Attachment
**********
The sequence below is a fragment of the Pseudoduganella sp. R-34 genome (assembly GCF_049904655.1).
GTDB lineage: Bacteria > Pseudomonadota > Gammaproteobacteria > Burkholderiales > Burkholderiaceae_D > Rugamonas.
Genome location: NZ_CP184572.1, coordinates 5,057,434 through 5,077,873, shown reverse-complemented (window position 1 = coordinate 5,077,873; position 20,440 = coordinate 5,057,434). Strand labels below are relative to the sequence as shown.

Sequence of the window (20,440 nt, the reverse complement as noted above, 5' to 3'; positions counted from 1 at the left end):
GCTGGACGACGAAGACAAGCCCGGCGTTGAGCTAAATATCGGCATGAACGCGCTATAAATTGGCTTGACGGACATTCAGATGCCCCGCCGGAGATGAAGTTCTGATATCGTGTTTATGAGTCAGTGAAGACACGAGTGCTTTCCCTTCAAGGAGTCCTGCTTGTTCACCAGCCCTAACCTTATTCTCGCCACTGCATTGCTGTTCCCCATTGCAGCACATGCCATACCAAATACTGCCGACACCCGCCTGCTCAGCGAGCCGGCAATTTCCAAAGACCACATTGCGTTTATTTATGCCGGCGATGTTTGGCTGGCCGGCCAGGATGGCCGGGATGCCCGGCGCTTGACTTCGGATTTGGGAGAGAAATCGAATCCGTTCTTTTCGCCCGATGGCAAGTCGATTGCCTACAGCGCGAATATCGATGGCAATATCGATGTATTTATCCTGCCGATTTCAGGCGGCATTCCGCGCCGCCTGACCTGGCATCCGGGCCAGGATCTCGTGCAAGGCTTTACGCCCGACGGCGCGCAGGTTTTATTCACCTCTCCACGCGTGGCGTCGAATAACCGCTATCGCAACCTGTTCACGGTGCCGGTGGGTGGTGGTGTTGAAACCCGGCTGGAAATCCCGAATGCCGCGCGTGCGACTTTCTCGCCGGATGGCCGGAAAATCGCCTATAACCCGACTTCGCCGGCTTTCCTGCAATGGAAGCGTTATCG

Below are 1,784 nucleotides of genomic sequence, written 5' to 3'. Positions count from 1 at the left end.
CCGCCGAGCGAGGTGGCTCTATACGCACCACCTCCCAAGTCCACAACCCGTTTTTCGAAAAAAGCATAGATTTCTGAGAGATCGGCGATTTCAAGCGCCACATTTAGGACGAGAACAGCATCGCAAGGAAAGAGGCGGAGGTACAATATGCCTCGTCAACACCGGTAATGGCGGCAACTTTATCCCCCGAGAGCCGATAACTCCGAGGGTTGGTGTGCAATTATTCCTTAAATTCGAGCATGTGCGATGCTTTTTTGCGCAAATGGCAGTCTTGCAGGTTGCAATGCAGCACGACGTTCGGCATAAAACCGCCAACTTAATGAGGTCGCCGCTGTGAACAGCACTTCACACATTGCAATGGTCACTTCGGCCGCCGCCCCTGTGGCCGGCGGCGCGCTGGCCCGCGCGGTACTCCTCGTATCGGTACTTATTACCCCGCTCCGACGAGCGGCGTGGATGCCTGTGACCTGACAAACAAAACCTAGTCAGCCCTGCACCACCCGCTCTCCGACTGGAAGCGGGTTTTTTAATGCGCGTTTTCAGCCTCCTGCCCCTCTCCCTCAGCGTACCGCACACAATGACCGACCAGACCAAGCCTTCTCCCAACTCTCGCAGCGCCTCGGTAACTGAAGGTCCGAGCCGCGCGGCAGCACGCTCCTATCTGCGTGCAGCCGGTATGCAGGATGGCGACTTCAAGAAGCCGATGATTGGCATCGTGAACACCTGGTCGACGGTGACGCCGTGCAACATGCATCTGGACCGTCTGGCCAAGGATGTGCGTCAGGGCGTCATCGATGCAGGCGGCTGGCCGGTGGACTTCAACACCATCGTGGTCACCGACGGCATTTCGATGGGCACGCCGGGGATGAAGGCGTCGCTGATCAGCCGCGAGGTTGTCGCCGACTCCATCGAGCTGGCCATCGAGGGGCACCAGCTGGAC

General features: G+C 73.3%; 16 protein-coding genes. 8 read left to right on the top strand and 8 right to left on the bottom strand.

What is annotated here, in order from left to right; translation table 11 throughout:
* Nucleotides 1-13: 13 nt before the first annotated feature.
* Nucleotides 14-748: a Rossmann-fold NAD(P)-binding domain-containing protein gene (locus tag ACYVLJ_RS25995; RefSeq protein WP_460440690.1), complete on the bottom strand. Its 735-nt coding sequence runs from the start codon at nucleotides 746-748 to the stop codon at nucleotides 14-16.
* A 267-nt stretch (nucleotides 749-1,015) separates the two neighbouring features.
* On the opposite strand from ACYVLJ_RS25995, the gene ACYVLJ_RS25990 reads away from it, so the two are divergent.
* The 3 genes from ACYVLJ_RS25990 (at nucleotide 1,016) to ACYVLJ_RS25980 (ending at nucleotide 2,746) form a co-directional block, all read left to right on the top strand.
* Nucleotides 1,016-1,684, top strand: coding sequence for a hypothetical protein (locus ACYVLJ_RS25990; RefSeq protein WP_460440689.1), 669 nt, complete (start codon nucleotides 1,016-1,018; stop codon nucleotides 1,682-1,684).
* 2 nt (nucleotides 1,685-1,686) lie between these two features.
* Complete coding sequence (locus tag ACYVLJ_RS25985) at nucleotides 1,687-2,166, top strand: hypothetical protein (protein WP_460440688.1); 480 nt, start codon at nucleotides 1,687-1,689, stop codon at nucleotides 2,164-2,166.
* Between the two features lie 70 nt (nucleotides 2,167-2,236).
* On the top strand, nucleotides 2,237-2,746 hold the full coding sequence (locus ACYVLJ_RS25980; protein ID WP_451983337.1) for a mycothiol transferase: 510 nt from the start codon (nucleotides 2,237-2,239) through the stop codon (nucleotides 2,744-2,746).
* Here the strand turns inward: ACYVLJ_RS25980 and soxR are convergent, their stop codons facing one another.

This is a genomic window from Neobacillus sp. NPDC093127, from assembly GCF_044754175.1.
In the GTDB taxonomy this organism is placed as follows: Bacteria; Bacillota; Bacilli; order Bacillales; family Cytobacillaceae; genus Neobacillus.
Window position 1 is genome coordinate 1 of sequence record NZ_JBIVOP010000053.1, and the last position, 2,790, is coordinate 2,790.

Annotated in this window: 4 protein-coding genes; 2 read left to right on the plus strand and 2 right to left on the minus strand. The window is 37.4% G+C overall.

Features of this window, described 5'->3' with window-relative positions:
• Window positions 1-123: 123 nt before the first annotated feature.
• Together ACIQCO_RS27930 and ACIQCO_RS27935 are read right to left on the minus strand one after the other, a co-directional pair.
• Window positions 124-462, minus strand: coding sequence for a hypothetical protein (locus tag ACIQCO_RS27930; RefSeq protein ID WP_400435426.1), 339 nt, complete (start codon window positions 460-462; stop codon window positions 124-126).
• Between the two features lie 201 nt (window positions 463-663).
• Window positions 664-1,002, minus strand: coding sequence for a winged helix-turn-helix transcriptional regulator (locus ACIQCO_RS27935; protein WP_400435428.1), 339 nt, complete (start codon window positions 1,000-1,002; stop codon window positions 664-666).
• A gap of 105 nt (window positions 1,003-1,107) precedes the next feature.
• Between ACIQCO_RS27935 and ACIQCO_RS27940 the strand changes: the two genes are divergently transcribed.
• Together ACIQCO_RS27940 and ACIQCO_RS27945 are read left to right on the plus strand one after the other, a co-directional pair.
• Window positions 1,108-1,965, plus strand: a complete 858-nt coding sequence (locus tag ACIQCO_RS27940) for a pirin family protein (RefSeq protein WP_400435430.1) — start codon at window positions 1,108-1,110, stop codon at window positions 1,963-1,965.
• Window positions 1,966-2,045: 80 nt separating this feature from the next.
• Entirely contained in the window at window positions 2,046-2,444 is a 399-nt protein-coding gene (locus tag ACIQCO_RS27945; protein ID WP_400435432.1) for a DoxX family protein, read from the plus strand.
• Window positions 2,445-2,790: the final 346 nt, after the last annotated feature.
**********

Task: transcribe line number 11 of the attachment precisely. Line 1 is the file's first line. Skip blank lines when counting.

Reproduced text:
* Nucleotides 14-748: a Rossmann-fold NAD(P)-binding domain-containing protein gene (locus tag ACYVLJ_RS25995; RefSeq protein WP_460440690.1), complete on the bottom strand. Its 735-nt coding sequence runs from the start codon at nucleotides 746-748 to the stop codon at nucleotides 14-16.